OECD-FAO Agricultural Outlook › Fish and seafood - OECD-FAO Agricultural Outlook 2013-2022
Capture fisheries’ output is projected to rise by only 5% by 2022 with aquaculture increasing by 35%. Aquaculture is projected to surpass capture fisheries as the main source for human consumption by 2015.
The fish market is adjusting to recent supply and demand imbalances which have caused price fluctuations. The uncertain demand in many developed countries, representing the main importers of fish for human consumption, has encouraged exporters to develop new markets in a number of emerging economies that still show healthy demand. After a period of strong growth in 2011 and early 2012, the fish sector experienced a slower expansion. Preliminary data indicate that total fishery production continued to rise in 2012 setting a new record at 157 Mt, due to a 6% rise in aquaculture production over 2011. Subsequent to the 5% increase experienced in 2011, capture fisheries declined by more than 3% in 2012 due to lower catches of anchoveta in South America. These reduced catches also triggered a decline in fishmeal and fish oil production with subsequent strong price increase, negatively affecting poultry, pig and fish producers reliant on these products as feed ingredients.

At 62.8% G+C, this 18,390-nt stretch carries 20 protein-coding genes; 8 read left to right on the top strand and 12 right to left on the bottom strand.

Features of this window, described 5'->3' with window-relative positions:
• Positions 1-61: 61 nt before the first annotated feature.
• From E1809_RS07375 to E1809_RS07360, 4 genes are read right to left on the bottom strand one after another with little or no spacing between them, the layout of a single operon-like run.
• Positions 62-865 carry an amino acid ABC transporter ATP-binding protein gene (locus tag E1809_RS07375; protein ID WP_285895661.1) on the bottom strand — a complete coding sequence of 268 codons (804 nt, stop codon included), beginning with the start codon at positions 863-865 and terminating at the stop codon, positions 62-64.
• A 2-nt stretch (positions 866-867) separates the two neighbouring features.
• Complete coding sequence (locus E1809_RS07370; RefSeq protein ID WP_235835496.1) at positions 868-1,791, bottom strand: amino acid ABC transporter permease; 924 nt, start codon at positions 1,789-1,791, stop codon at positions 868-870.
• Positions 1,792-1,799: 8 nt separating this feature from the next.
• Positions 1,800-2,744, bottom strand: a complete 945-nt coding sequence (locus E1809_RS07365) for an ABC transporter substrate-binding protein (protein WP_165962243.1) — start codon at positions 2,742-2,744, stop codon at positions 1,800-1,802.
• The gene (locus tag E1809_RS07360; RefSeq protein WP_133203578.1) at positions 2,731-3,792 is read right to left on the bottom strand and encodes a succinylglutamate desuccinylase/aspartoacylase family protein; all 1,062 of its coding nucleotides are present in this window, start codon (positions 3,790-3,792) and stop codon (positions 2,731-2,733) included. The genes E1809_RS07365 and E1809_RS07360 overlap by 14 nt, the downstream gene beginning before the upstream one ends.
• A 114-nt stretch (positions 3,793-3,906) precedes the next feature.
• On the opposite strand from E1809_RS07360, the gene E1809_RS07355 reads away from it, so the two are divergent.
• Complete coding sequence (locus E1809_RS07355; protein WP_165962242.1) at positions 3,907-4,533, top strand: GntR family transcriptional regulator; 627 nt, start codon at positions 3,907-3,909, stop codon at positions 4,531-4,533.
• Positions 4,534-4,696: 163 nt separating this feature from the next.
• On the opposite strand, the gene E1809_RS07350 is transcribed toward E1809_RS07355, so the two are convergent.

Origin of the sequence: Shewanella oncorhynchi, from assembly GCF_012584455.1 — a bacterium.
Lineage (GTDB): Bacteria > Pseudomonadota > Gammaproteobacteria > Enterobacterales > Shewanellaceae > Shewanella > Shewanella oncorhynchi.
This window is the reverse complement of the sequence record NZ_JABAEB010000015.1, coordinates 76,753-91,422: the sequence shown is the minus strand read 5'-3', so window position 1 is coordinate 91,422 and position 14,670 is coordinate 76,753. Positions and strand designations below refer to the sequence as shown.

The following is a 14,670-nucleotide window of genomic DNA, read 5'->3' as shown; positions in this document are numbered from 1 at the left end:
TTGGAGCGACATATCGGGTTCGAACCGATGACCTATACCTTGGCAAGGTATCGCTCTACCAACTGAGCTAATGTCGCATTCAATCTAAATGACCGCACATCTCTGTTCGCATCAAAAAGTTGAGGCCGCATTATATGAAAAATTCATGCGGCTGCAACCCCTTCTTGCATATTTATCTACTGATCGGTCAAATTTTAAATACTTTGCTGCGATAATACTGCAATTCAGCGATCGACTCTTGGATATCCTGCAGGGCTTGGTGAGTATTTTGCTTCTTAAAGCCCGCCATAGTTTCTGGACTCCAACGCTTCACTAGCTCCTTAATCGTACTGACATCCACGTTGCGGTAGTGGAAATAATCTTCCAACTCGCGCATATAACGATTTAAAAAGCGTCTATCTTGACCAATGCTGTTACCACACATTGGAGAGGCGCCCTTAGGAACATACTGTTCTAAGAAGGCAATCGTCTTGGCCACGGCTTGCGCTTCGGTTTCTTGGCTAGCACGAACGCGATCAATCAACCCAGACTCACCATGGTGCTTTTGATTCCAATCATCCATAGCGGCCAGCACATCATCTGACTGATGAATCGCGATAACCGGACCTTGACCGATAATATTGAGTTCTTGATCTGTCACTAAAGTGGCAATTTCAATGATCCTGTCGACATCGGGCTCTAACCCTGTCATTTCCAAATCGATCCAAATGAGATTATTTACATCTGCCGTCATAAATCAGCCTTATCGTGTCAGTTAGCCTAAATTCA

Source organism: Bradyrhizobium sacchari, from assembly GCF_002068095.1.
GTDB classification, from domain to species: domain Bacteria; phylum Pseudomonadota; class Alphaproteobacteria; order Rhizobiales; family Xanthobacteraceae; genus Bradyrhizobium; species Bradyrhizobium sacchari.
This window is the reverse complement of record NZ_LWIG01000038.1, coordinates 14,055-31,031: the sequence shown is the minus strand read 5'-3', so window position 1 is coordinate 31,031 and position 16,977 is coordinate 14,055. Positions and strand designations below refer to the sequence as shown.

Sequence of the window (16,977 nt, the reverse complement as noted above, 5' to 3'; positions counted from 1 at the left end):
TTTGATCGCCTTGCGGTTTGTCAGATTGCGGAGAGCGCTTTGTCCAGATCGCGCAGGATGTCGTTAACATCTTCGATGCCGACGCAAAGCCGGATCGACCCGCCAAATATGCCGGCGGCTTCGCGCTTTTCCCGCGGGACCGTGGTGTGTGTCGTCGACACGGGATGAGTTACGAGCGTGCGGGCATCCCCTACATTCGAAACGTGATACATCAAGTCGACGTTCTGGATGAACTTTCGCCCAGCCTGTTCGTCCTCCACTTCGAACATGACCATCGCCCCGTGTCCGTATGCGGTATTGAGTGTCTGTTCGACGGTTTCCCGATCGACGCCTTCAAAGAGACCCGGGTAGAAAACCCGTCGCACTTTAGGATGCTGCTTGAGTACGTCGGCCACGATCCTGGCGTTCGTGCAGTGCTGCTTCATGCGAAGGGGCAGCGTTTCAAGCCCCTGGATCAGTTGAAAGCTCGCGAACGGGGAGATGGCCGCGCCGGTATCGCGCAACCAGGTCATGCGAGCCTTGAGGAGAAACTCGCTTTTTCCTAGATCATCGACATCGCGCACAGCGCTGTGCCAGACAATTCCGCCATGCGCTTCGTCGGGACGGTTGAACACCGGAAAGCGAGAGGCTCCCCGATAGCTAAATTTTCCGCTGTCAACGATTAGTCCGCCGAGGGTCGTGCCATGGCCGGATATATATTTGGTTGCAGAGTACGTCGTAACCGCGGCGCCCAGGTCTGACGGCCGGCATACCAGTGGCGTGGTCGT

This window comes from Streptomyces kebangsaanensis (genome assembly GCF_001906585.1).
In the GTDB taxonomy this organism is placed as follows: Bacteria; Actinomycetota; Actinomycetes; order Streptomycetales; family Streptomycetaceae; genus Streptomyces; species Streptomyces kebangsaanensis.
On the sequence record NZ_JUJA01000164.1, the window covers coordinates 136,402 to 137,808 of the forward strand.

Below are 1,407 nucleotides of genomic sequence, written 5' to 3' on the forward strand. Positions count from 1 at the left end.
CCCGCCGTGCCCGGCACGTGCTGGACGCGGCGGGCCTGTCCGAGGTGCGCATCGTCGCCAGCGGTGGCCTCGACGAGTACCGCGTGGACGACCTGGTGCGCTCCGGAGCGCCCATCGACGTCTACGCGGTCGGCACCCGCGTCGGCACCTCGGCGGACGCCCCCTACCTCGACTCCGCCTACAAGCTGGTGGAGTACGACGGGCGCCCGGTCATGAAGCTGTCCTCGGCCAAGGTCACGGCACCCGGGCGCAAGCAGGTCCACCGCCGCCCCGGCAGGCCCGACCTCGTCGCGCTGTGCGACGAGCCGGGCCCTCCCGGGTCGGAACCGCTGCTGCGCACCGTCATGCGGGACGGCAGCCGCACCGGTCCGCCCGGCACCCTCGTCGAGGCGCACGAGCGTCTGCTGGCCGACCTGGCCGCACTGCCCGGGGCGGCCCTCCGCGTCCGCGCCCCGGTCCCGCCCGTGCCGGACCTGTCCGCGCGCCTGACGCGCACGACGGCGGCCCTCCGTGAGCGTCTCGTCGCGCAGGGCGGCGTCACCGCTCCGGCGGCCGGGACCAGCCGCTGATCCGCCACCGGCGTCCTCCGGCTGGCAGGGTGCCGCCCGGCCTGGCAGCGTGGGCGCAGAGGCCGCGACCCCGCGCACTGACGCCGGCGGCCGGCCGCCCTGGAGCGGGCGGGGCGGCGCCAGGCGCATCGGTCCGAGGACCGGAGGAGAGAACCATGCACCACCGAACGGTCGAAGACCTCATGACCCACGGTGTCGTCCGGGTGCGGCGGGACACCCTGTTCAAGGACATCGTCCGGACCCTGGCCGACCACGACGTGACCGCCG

During 2012, the value of trade set a new record at more than USD 129.3 bn, but it was only a modest increase over 2011 (+1.5%) as international prices of fish and fishery products for human consumption have been under downward pressure in 2012. This was particularly true for farmed fish species, while prices of captured fish have increased. The price dip was the result of a reduced consumer demand in many key markets. These tendencies were reflected in the FAO Fish Price Index, which shows international fish prices sliding by almost 6% in 2012 compared to 2011 for total fisheries products, but by more than 17% if taking into account only farmed fish.